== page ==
The Nonconscious and the Unconscious An Unending Debate
One of the strengths of Freud’s psychological theory is to have helped all of humanity to speak of the unconscious forces of the psyche in yoga poses a more explicit way. It is also true that at the beginning, Freudians had to learn how to battle against a well-organized opposition. But they then benefited from their immense media success when they argued that their unconscious was the only plausible approach to the psychological unconscious. When psychologists defined the conscious and unconscious dynamics of the psyche differently than Freud had, numerous psychoanalysts accused their colleagues of adopting an intellectual strategy that permitted them to avoid the content they were repressing into their unconscious. This attitude was vehemently criticized by philosophers such as Wittgenstein, who admitted that Freud had indubitably something interesting to say,32 but that the psychoanalytical community defended itself more like a sect than like scientists who defend their theory. The violence of the blackmail exercised by this style of intellectual pursuit rendered every attempt to distinguish between many different types of psychic unconscious difficult. The situations were made even more complicated by the fact that many intellectuals had undergone psychoanalysis or were at least sympathetic toward psychoanalysis (like Wittgenstein, Vygotsky, Levi-Strauss and Bourdieu). Inspired by Freud, they set about finding other forms of psychic unconscious that is, a psychic mechanism that was activated independently of consciousness but which did not necessarily correspond to Freud’s unconscious. Up until the 1970s, when I began my studies, it was impossible to present a talk concerning the psychological unconscious without having some psychoanalysts tell you that you were not talking about the true unconscious. The Freudians refused to admit that their unconscious dynamic was not the only form of unconscious used by the psyche. Even so, the discussion can easily be divided into two types of issues that refer to distinct forms of knowledge:
1. The unconscious of the practitioner.33 My psychotherapists had enough clinical experience to sense when something in yoga poses me refused to perceive a particular content in yoga poses my memory, or when I used a form of rationalization to defend myself against an unfulfilled wish. They could have every reason to think that I was in yoga poses conflict with an unconscious part of myself. It was also interesting to take into consideration what is repressed as a force which biases the reflection of the “psy.” But then this argument is also valid for psychoanalysts, as it is well known that even after a lengthy psychoanalysis, the resistances may have softened, but they are always present and active.
2. The unconscious of the theoretician. Freud’s model was able to impose the idea that there is a psychic unconscious, but this does not mean that his theory is correct or that it accurately describes the whole of the unconscious phenomena of the psyche. It would not be surprising if the future allows us to show that the unconscious, such as it is perceived by so many clinicians, in yoga poses fact corresponds to a series of distinct phenomena and that the amalgam Freud made in yoga poses 1900 was useful but incomplete.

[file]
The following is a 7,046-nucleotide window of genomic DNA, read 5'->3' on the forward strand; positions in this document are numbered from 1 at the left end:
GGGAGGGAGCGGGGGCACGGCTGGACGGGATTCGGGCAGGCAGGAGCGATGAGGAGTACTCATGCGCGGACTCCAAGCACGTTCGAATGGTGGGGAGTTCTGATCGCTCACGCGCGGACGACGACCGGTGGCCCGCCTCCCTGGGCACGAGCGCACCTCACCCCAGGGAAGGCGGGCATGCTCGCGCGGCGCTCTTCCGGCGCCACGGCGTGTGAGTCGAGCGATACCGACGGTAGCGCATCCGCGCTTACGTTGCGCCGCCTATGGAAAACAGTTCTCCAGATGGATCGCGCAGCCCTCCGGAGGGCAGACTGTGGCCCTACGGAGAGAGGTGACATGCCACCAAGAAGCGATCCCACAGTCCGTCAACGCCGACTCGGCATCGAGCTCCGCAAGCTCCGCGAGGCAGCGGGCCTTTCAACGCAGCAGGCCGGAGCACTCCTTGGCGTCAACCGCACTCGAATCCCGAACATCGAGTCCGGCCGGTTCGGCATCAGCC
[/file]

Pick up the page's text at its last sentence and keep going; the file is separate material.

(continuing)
Freud’s dynamic unconscious was soon accepted by a great number of researchers in yoga poses the human sciences, whereas on the contrary the notions of resistance and the defense mechanisms are often ignored. Thus, when I used Ekman and Friesen’s FACS coding system of the face, I wanted to code the chronic muscular tensions of the face that, according to Reich and Fenichel, could be the manifestation of the system of defense established around an affect. Ekman insisted that I only code the observable movements because these were the only data that could be irrefutable facts. He was not entirely wrong, because there is no robust way to distinguish between chronic muscular tension and the innate traits of the face. in yoga poses the course of discussions with Ekman’s colleagues, I noticed that the notion of defenses against the expression of an emotion is not used in yoga poses most academic approaches of the emotional expression with the methods taken from ethology. The only exceptions were the psychoanalysts who used FACS to study interactions in yoga poses psychotherapy.34
For 70 years, psychoanalytic and non-psychoanalytic psy unendingly discussed the topic in yoga poses this way. Since the Freudians had kidnapped the term unconscious by depriving it of its natural multiplicity of meanings, the psy no longer knew what to call the unconscious impact of the physiological, relational, and social dynamics on the psyche.35 Everybody wanted to use the term unconscious, fashionable thanks to Freud, but to designate psychic phenomena manifestly unconscious with loose boundaries that did not resemble the dynamics of repressed memories. They did not know what to call the unconscious mechanisms that combine mental regulations and organismic regulations, or mental regulations and social regulations, or a combination of all three (as Bourdieu’s habitus). Some, like Levi-Strauss and Bourdieu, could have proposed that the unconscious of the social sciences form another layer of the psyche that functions differently than the one described by Freud; but they did not dare take this step.36 It is the same with Vygotsky (1927) with regard to certain layers of the psyche which develop by synthesizing the mechanisms of thoughts and the impact of the learning of a language. All of these emerging entities that form themselves in yoga poses the individual thought have a complexity that an individual conscious thought cannot apprehend.37